Improving standard of Eights WeekIt may, perhaps, be not unfair to say that Eights Week at Oxford this year left only one thing to be desired. And that was the sight of one, or two, really first class crews. The weather was generally kind, and the racing was excellent. There was no shortage of useful individual oarsmen; but nor was there any single crew which escaped the limitations imposed by having to carry one or two weak men.
The good racing may, incidentally, have been one of the first rewards of reducing Eights Week from six to four days, for there is not the same tendency for a crew, in a good year, to rise too far above, and, in a bad year, to sink too far below, its proper level. And this, in turn, reduces the likelihood of too many easy bumps in the higher divisions.
Fastest claimBalliol, because they handsomely held the headship, must be accorded the place of honour which they well deserved. But it remains a matter for speculation whether they, or Queen's, were really the faster. By the ease with which they caught Merton on Saturday, at the bottom of the green bank, Queen's may have a claim to that title. The claim may be strengthened by the fact that, at various times during the fours days' racing, Merton had closed the gap on Balliol. But this only occurred early in the races; Balliol were clearly strong finishers, and in all probability they could have kept away.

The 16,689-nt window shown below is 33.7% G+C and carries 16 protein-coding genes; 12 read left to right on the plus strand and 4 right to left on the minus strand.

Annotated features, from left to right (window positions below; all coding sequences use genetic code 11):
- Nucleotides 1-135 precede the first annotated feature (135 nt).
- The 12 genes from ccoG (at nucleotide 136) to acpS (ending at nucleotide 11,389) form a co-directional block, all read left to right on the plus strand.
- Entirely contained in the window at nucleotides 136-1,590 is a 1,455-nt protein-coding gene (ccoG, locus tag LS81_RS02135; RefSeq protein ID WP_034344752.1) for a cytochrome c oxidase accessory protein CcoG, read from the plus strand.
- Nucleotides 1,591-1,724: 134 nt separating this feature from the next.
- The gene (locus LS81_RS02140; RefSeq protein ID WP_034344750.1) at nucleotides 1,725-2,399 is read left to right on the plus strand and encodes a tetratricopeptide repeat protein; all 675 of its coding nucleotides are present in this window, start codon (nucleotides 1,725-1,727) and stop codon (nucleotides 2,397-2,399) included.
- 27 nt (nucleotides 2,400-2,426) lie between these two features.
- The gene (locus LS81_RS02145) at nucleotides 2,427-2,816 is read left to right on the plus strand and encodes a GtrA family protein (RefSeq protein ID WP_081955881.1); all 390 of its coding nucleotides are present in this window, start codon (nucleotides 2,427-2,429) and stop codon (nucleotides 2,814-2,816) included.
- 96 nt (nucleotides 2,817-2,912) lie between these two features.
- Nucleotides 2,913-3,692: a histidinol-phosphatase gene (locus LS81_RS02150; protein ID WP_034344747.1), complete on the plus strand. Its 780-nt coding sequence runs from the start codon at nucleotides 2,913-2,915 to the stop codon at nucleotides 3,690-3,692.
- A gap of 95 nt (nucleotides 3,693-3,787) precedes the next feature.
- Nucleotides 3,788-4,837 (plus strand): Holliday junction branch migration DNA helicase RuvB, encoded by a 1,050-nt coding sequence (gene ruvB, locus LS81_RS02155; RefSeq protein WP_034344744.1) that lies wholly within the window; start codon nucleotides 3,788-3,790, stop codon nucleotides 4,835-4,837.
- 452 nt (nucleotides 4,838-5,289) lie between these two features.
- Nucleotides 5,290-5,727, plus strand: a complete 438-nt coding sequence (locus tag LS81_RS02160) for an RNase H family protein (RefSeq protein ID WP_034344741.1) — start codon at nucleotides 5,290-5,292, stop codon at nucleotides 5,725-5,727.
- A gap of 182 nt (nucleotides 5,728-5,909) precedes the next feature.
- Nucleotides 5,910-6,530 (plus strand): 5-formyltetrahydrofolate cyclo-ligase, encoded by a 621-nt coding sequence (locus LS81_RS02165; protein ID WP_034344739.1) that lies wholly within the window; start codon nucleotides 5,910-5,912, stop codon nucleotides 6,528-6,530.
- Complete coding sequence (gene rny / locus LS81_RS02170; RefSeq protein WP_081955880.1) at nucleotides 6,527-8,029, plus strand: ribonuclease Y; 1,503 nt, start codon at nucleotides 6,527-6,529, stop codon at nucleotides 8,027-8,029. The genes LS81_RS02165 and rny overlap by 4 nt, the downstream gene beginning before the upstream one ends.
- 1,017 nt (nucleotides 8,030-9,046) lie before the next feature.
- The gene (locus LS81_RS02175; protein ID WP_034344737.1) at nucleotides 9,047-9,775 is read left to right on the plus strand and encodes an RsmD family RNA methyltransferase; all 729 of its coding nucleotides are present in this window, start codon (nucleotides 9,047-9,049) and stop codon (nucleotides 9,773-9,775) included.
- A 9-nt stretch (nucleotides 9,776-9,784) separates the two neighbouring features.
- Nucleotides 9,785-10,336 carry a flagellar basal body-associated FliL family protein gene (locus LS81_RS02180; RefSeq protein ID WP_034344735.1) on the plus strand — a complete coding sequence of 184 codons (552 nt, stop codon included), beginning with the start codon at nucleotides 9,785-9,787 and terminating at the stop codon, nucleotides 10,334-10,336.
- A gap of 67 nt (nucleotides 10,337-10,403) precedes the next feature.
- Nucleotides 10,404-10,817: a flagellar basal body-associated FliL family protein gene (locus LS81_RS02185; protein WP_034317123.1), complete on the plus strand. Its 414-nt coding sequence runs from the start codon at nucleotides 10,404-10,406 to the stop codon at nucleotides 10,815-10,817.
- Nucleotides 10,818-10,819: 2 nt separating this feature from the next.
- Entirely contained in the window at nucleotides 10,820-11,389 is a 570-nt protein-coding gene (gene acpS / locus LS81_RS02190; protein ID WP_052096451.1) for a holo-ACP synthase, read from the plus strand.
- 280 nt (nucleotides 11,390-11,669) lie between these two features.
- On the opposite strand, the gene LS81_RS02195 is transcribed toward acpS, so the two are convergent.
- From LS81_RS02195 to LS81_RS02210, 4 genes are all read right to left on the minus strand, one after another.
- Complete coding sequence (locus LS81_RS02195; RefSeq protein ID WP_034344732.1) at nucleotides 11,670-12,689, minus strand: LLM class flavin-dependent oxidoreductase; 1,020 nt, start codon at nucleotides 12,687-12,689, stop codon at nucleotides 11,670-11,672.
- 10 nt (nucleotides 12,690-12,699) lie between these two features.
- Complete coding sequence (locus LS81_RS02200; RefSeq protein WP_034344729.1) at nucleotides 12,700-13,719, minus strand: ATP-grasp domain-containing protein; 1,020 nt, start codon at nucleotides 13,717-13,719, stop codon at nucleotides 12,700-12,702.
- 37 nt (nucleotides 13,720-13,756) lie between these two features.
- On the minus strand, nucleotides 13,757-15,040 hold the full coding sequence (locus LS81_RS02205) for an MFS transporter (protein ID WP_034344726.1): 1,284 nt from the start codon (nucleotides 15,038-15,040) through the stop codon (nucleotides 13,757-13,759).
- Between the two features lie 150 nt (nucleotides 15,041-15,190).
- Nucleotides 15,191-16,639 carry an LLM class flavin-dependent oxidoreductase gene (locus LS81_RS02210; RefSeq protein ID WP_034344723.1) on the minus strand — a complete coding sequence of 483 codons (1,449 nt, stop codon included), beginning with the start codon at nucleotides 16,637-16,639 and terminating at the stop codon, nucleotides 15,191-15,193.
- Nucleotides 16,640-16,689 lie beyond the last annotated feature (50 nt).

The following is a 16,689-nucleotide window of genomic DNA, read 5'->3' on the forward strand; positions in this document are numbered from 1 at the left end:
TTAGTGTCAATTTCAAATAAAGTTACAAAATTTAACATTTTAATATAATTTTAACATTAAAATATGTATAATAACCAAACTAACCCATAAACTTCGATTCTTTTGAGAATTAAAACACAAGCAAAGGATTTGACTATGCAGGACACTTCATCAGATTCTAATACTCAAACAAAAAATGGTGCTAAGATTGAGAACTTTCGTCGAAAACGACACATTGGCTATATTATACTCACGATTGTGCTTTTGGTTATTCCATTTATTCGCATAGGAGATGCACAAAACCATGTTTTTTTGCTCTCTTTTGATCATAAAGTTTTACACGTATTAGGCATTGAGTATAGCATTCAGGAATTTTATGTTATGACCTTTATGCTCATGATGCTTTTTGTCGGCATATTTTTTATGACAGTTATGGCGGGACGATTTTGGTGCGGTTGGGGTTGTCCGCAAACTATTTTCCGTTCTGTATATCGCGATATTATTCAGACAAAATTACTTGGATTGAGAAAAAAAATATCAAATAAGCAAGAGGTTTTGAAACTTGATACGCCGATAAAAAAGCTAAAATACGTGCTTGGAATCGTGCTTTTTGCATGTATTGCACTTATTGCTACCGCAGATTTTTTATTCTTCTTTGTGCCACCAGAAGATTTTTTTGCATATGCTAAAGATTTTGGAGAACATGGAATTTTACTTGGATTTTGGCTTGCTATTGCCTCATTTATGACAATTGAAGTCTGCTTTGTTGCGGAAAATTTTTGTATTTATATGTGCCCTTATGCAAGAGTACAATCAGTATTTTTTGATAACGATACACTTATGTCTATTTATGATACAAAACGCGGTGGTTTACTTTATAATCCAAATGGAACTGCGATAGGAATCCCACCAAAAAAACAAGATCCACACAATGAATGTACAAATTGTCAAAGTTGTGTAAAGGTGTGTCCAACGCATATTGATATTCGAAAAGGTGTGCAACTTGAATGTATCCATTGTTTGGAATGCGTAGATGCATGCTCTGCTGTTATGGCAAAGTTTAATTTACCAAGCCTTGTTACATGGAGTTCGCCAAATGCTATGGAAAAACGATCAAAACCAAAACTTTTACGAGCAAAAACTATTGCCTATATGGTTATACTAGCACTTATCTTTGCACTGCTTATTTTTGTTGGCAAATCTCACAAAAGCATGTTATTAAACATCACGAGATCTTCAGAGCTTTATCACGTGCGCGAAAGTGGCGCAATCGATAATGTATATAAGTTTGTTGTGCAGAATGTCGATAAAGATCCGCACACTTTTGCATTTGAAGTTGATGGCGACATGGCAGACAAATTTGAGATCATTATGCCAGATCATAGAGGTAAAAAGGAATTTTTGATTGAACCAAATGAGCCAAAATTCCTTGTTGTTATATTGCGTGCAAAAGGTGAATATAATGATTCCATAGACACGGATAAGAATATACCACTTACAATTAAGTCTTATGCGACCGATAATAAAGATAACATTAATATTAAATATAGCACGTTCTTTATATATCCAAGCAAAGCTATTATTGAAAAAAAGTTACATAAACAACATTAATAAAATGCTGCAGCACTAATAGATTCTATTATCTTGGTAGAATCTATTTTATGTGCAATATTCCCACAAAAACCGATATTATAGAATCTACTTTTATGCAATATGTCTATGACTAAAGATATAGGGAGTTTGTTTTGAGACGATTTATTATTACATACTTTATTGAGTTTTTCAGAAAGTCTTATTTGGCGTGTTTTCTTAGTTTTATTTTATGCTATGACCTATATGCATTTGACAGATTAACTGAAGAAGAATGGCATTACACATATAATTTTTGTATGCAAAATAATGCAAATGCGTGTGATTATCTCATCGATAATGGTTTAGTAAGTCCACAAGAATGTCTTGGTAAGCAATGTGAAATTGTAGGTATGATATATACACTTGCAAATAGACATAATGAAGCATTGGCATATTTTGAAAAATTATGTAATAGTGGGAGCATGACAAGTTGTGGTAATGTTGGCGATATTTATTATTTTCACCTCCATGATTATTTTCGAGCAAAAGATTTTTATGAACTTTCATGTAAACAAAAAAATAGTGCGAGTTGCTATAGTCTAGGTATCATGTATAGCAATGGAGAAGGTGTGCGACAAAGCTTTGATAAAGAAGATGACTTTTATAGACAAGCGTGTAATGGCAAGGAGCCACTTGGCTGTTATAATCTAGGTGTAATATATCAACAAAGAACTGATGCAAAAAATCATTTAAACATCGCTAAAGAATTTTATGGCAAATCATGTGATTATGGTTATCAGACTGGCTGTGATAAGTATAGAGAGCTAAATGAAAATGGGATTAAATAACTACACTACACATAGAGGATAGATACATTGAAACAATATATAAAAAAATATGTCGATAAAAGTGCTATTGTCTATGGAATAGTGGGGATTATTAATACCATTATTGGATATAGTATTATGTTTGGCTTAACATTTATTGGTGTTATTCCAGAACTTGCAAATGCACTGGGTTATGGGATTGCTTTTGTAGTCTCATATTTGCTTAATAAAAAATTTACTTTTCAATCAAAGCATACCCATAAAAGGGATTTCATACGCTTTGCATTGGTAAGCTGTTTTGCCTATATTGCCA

Each of these crews had the services of one Blue, D. A. Cross for Balliol, and K. L. Mason for Queen's, but neither was otherwise rich in talent. Their successes pointed a lesson, for it was noticeable that these two crews rowed longer, and covered their blades better, than any other crews on the river, though several others were, perhaps, more polished in style.